This is a continuation-in-part of application Ser. No. 29/002,875, filed Dec. 22, 1992 now abandoned.

This invention relates to an improvement in ski liners which reduce drag or friction of such skis used to steer snowmobiles. More particularly, it relates to an integral fin for such ski liners to improve directional control by a snowmobile steering ski, or skis, that are covered by such friction reducing ski liners. An integral fin of the present invention permits the ski liner both to execute turns or to maintain a straight path while crossing a side hill, without substantial skidding or slipping of the snowmobile from a desired track.

Further, the present fin is configured and positioned on the ski liner so that it avoids drag on the liner when a steering ski is neither executing a turn, nor crossing a side hill. Additionally, it takes particular advantage of conventional snowmobile steering systems in that such skis are normally turned by an operator through handle bars or a steering wheel which rotates a spindle or spindles secured to the ski so that its lower end is canted, or angled, forward relative to the snowmobile. In such an arrangement the spindle connection to the ski is usually at the center of the relatively straight or tracking portion of the ski. Thus, when the ski is turned, it likewise rolls laterally into the turn so that the turned edge of the ski is lowered in proportion to the radius of the turning curve.

In the present invention, the liner fin uses such tilting to advantage, particularly on hard packed or deep powder snow, by progressively engaging the fin along its longitudinally tapered, lower edge so that rear end contacts snow first and then as the turn radius decreases the fin edge increases a desired directional drag on the ski and the snowmobile. Thus, the desired reduction of drag on the ski, as provided by the liner, is automatically counteracted by the fin only when it is desirable to prevent slipping or skidding, either during a required turn on ice or deep snow, or while maintaining a desired course on a side hill run on similar terrains.

In accordance with the present invention, such a fin is formed with, or attached to, an upper edge of a ski liner which substantially encases the ski's sliding surface that contacts snow and so that the fin extends fore and aft of the ski connection to the steering spindle. Additionally, the fin preferably extends above and outwardly from a substantially central part of the flat or tracking portion of the ski. The level of the fin's lower edge is sufficiently above the base of the ski so that in normal forward propulsion such lower edge is well above the normal surface of packed snow. Thus, the fin only comes into action when required to counteract the reduced friction effect of a liner on snow so that the fin prevents side slip during normal turning or on side hill runs in deep powder or on hard packed or icy snow.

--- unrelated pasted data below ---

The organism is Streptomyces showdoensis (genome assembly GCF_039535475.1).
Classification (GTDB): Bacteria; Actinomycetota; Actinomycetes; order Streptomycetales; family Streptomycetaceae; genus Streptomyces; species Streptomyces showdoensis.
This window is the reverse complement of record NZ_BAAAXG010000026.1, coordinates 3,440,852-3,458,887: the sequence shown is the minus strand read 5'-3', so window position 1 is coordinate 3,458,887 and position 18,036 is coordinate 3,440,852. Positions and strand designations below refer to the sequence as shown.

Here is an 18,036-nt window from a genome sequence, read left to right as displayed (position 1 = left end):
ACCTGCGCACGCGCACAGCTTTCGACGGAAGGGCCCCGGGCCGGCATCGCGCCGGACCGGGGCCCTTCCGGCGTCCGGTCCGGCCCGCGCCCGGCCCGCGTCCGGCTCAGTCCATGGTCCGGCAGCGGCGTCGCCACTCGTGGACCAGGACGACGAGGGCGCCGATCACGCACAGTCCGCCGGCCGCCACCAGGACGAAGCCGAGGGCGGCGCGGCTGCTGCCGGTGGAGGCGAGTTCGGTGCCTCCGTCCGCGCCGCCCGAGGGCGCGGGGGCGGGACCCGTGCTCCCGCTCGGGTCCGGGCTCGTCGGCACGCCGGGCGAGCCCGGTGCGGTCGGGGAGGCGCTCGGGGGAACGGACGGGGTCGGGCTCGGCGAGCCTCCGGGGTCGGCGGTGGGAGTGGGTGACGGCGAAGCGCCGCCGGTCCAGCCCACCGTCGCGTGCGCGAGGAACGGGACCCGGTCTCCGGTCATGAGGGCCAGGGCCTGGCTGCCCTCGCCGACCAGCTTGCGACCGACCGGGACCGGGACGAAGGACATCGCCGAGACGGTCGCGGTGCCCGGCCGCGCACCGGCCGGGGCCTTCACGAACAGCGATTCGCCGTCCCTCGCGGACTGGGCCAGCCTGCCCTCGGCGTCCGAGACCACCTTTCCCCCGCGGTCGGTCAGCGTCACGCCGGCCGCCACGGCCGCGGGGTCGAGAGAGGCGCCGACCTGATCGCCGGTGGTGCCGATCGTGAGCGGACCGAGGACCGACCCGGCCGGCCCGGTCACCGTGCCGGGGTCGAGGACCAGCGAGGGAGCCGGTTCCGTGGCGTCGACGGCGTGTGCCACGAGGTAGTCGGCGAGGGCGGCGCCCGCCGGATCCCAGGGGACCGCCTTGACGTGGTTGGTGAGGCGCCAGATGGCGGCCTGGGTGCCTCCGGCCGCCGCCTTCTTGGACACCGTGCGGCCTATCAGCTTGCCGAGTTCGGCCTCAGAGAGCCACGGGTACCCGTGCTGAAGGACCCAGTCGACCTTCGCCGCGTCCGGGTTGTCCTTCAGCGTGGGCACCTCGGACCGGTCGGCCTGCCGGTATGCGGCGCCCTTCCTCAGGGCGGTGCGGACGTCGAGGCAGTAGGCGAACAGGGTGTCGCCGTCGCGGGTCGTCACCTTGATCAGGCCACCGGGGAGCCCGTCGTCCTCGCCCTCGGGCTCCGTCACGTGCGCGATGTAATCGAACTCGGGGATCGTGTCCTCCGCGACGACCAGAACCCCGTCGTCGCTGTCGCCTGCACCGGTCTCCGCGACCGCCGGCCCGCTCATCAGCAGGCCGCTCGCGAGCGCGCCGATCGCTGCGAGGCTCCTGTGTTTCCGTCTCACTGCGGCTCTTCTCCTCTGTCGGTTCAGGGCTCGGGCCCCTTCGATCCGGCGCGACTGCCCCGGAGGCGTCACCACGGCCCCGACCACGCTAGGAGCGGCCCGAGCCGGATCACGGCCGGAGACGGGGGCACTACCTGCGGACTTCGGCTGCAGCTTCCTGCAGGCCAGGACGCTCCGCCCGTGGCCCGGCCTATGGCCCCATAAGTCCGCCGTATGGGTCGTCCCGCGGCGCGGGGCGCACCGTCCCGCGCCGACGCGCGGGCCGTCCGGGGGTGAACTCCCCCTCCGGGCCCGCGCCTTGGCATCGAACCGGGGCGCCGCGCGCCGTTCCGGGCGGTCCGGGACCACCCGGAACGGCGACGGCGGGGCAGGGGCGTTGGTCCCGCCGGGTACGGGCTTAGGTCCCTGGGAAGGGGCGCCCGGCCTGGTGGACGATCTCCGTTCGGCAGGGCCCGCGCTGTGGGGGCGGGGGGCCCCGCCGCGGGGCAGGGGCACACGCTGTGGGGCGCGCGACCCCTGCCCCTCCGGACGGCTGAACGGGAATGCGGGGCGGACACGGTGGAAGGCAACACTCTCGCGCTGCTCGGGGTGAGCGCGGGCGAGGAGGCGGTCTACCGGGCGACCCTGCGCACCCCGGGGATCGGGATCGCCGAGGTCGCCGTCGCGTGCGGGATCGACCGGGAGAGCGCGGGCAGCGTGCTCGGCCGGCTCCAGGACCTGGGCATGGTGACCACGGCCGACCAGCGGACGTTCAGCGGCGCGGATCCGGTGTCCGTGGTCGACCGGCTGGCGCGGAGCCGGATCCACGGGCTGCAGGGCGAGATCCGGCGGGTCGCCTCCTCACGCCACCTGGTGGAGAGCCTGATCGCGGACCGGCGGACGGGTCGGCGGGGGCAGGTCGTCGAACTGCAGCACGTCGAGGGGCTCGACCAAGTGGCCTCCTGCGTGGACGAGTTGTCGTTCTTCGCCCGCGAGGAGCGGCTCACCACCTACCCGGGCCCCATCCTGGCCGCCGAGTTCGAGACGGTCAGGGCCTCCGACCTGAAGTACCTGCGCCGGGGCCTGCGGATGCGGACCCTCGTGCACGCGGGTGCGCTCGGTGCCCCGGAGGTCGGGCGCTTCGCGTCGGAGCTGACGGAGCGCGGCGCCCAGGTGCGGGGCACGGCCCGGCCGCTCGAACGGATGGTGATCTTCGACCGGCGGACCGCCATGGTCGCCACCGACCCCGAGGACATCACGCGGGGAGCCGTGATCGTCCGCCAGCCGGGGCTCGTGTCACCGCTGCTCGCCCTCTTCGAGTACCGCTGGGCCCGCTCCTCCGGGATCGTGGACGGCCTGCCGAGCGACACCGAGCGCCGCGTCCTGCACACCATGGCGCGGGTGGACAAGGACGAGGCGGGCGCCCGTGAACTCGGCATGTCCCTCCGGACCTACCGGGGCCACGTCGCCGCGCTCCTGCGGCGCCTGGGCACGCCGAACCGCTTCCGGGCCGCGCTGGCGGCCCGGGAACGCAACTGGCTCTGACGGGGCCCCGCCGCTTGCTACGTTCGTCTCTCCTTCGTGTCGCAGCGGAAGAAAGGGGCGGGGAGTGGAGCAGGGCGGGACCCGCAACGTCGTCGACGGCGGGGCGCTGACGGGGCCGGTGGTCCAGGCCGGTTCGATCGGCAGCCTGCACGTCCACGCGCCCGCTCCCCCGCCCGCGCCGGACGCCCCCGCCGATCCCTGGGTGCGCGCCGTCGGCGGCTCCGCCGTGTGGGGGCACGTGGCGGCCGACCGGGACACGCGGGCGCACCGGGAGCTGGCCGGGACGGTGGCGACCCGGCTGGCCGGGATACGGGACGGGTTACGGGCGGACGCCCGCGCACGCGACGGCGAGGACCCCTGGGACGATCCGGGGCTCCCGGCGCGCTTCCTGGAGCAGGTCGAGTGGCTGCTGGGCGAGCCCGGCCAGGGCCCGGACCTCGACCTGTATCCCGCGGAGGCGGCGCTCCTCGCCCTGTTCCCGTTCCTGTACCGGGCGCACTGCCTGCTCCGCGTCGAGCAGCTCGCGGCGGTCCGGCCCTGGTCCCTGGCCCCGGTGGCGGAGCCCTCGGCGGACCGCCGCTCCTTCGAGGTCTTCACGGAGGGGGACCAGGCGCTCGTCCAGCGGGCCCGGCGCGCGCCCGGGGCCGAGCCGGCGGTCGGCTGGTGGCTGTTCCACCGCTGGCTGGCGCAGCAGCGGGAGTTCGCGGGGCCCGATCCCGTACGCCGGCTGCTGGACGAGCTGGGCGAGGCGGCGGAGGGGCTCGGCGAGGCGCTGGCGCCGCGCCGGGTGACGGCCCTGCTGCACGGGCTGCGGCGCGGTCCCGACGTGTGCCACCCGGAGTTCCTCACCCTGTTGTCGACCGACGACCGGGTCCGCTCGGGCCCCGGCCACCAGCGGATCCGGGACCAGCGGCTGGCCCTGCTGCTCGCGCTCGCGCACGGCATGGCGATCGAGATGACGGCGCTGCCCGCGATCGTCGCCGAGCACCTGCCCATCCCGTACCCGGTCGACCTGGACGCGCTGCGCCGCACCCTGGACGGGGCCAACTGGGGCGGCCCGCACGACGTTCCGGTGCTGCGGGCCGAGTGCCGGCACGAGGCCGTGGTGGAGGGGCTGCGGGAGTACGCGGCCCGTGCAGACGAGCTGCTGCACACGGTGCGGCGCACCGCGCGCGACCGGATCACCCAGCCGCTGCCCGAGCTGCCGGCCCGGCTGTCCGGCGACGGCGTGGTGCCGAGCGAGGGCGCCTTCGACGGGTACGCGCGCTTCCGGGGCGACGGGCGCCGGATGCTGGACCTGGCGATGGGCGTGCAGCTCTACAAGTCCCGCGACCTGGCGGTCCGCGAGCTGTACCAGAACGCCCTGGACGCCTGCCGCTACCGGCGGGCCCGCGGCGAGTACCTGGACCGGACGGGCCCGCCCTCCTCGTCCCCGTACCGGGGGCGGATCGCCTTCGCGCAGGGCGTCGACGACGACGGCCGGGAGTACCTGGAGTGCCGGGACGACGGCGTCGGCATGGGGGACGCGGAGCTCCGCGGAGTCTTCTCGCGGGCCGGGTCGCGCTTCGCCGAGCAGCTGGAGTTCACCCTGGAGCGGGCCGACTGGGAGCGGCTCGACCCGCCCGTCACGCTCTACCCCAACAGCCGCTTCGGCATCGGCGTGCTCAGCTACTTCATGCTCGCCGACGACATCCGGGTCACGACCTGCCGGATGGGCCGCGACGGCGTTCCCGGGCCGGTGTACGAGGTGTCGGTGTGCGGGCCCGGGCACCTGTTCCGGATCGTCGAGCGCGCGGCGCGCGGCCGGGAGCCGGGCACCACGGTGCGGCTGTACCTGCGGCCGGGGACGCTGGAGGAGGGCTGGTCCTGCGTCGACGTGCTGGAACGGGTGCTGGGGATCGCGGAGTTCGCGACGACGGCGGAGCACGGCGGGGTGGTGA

Because turning of the ski lowers the prow, the ski also brings the fin of this invention, which extends along the upper edge of the ski, down into direct contact with the snow surface so that it substantially increases frictional contact along the length of the ski. At the same time, normal straight-forward movement of a ski liner is not hindered by increased friction over the balance of the ski liner. Accordingly, the intended function of improving the speed of a snowmobile ski through the snow is not inhibited in normal operation on flat terrain or turning in normal snow, but on the other hand, in deep or hard packed snow, the fin improves both traction on each turn and prevents side slipping on tilted terrains.

In preferred embodiments of the present invention, the ski liner may be formed in a single mold, so that it includes the fin as an integral part thereof. Alternatively, it may be a replaceable unit, either directly secured to the ski, or to the liner, or both. A particular advantage of forming all or the outer edge of the fin as a separate element, is that it can readily be replaced if all or a portion of the fin is damaged in turning on cement, asphalt, rocks, and the like.

In accordance with broad aspects of the invention, the ski liner having such a fin or fins improves side hill traction and directional control of a snowmobile in deep powder or on hard pack snow where such liner is fitted to a steering ski that has an upwardly tilted prow and an elongated tracking surface, with the ski itself being turned through a spindle connection by handle bars or a steering wheel, and such spindle is connected so that it simultaneously tilts the ski laterally as it turns the ski. By such an arrangement, the ski is canted or cambered so that the ski rolls to the left or right, depending upon the direction of the turn. Further, when such a ski is covered by a ski liner that is desirably formed in a single plastic molding, the liner not only covers the lower surface of the ski, but also conforms to the upwardly curved sides of the ski. Thus, the liner effectively encloses the ski from the prow through the trailing section of the elongated tracking surface. With such configuration, a fin member extends primarily along and above the tracking surface. The exterior surface of the liner is generally uniformly convex across the ski and along the length of the ski. Further, upper edges of the convex portion are generally parallel to and above the central portion of the ski. Thus, the liner's upper edge runs generally parallel to the ground riding surface of the ski and extends fore and aft of the connection to the turning spindle. According to the present invention, the fin then extends laterally outwardly and downwardly from the upper parallel edge of the liner. Thus, the fin flares outwardly and approximately parallel to the side of the ski liner so that the ground-engaging edge extends downwardly along its length and generally parallel to and a short distance above the snow surface.